Roxy Radulescu, creator of the Movies in Color blog, discusses her project with Visual News by explaining, “[T]he blog has not only been an aesthetic pursuit but also an educational pursuit.” Movies in Color presents select stills from famous films with adjacent color swatches in order to enlighten viewers about the tones included in the composition. This approach helps us understand the role that color plays in evoking emotion, a sensibility that is necessary for those in highly-visual disciplines.
Source: Visual News
Google has released a new Android and iOS application called PhotoScan that works as an extension to Google Photos’ capabilities. PhotoScan allows you to digitize old printed photographs without the glare or shadows that were so difficult to avoid when attempting to photograph a photo. The app combines four exposures of the photograph into a single, clean image. Then, you can bring the image into Google Photos and store and edit it to your liking.
A new Instagram series, #olive_libraries, celebrates the unique architecture of libraries. Using only his iPhone, photographer Olivier Martel Savoie has travelled to document libraries all over the world. From the glass-walled stacks of sleek modern libraries to the intricately carved reading rooms of historic libraries, Savoie’s photographs reflect the importance of libraries as community spaces. Follow him on Instagram at @une_olive.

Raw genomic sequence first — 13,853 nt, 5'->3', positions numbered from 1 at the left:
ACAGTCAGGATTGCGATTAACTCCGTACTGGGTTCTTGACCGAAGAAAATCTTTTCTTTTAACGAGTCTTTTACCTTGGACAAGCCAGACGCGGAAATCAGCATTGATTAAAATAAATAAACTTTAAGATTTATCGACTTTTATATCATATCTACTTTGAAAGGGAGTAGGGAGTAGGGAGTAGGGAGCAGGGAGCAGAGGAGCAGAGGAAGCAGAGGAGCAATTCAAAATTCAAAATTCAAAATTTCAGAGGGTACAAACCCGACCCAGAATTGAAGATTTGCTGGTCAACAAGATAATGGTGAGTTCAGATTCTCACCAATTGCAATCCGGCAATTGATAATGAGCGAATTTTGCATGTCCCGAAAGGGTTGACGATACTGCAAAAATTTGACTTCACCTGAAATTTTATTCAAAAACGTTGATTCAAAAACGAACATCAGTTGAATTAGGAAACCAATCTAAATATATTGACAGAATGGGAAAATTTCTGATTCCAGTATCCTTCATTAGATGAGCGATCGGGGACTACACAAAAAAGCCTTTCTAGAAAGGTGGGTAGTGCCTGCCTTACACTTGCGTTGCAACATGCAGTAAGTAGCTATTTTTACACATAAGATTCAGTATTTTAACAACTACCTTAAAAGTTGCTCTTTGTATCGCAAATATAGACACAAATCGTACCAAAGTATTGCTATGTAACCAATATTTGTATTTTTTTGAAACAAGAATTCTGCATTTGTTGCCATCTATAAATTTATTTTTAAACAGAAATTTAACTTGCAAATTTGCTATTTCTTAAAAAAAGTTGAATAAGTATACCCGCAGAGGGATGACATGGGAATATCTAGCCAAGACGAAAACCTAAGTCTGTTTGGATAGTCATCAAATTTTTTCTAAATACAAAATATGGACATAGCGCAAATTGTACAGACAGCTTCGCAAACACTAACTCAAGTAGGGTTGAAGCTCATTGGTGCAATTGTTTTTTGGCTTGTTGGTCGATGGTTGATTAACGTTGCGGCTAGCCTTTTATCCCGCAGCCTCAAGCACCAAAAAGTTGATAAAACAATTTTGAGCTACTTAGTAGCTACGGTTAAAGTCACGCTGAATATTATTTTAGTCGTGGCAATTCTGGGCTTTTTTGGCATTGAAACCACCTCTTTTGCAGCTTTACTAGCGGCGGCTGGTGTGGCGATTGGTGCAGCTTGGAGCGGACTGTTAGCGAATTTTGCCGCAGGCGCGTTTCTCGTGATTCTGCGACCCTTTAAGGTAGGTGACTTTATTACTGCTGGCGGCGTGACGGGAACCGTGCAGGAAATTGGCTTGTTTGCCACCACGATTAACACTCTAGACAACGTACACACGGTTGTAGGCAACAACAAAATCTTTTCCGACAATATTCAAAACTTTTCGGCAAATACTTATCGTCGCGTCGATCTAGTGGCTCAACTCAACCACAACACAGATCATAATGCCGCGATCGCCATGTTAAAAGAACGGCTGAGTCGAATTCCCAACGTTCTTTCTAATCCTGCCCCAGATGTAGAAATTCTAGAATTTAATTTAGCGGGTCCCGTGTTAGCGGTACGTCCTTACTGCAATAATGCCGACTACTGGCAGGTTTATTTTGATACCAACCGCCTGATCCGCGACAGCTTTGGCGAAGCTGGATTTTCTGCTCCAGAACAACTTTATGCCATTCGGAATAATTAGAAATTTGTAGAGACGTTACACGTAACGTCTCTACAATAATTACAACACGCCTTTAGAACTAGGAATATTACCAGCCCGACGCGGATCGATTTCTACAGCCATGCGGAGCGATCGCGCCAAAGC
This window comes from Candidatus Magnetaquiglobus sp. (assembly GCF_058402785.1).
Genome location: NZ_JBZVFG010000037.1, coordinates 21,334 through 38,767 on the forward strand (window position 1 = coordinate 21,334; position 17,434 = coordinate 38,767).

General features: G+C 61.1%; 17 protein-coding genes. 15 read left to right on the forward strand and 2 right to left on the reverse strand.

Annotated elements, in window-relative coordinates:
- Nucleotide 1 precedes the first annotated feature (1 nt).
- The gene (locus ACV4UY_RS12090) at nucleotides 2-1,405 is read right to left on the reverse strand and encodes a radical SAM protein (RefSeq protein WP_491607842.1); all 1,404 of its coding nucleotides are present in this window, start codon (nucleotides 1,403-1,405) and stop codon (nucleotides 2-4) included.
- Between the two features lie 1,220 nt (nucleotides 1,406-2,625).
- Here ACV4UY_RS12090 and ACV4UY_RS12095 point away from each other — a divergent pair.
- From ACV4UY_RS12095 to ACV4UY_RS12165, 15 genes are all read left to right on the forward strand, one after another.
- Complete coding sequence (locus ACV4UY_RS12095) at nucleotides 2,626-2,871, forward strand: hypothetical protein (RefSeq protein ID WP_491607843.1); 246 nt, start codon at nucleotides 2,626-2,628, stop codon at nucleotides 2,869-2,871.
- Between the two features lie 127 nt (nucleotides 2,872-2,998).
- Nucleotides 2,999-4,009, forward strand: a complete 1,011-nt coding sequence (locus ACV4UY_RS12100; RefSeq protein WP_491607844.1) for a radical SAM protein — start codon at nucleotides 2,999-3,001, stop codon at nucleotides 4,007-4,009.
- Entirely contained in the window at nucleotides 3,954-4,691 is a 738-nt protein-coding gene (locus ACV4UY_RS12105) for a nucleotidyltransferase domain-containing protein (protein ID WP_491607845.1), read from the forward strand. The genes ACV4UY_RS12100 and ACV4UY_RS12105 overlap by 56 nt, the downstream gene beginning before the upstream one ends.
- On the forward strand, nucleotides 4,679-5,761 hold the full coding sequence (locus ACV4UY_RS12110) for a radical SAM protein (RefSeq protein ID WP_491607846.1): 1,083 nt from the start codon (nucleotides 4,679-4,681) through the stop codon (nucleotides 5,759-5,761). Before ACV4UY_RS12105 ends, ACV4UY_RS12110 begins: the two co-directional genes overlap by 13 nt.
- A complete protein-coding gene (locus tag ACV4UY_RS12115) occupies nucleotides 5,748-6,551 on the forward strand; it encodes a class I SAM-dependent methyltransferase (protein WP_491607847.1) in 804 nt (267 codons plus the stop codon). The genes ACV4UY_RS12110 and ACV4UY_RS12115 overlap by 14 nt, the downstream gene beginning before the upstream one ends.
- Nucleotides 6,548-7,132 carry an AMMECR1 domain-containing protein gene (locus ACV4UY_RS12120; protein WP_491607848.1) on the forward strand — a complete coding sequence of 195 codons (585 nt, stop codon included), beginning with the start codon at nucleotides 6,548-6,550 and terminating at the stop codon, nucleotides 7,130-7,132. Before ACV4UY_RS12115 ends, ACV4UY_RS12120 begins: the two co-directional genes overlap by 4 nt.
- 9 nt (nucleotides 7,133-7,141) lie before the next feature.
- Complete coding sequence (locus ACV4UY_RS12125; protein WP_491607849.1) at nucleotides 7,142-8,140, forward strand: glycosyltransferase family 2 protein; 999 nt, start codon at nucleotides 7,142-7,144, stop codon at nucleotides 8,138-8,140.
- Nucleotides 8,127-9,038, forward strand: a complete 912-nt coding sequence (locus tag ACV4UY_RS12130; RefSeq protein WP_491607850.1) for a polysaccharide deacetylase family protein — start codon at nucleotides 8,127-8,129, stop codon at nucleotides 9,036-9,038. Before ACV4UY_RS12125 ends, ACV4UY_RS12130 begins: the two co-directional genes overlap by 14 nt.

The Museum of Modern Art has released a digital image archive that contains images of exhibitions from the museum’s opening in 1929 to today. Featuring more than 33,000 photographs, press releases, catalogues, and more, the archive is free-of-charge to use and provides an in-depth look at the MoMA’s rich history. This archive provides context that will allow for a deeper understanding of the place of modern art in our society. Search the collection on MoMA’s website here.